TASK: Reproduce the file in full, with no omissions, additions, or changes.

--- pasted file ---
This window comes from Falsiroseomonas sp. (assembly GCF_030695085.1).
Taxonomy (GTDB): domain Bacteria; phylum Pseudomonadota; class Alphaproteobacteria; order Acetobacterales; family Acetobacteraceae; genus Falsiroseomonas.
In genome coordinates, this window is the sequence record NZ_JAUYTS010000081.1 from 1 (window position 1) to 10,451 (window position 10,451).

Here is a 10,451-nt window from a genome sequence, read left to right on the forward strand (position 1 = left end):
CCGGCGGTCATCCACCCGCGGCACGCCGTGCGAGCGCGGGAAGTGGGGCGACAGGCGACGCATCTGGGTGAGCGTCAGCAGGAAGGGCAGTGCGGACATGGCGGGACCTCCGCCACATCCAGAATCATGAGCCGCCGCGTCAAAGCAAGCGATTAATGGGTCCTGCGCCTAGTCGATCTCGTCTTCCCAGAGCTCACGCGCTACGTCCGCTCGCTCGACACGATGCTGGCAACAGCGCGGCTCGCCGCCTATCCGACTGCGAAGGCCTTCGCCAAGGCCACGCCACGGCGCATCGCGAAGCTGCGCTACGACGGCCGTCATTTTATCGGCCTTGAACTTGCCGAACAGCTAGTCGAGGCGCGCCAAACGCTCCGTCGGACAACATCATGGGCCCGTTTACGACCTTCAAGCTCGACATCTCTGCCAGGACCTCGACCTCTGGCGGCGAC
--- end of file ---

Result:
This window comes from Falsiroseomonas sp. (assembly GCF_030695085.1).
Taxonomy (GTDB): domain Bacteria; phylum Pseudomonadota; class Alphaproteobacteria; order Acetobacterales; family Acetobacteraceae; genus Falsiroseomonas.
In genome coordinates, this window is the sequence record NZ_JAUYTS010000081.1 from 1 (window position 1) to 10,451 (window position 10,451).

Here is a 10,451-nt window from a genome sequence, read left to right on the forward strand (position 1 = left end):
CCGGCGGTCATCCACCCGCGGCACGCCGTGCGAGCGCGGGAAGTGGGGCGACAGGCGACGCATCTGGGTGAGCGTCAGCAGGAAGGGCAGTGCGGACATGGCGGGACCTCCGCCACATCCAGAATCATGAGCCGCCGCGTCAAAGCAAGCGATTAATGGGTCCTGCGCCTAGTCGATCTCGTCTTCCCAGAGCTCACGCGCTACGTCCGCTCGCTCGACACGATGCTGGCAACAGCGCGGCTCGCCGCCTATCCGACTGCGAAGGCCTTCGCCAAGGCCACGCCACGGCGCATCGCGAAGCTGCGCTACGACGGCCGTCATTTTATCGGCCTTGAACTTGCCGAACAGCTAGTCGAGGCGCGCCAAACGCTCCGTCGGACAACATCATGGGCCCGTTTACGACCTTCAAGCTCGACATCTCTGCCAGGACCTCGACCTCTGGCGGCGAC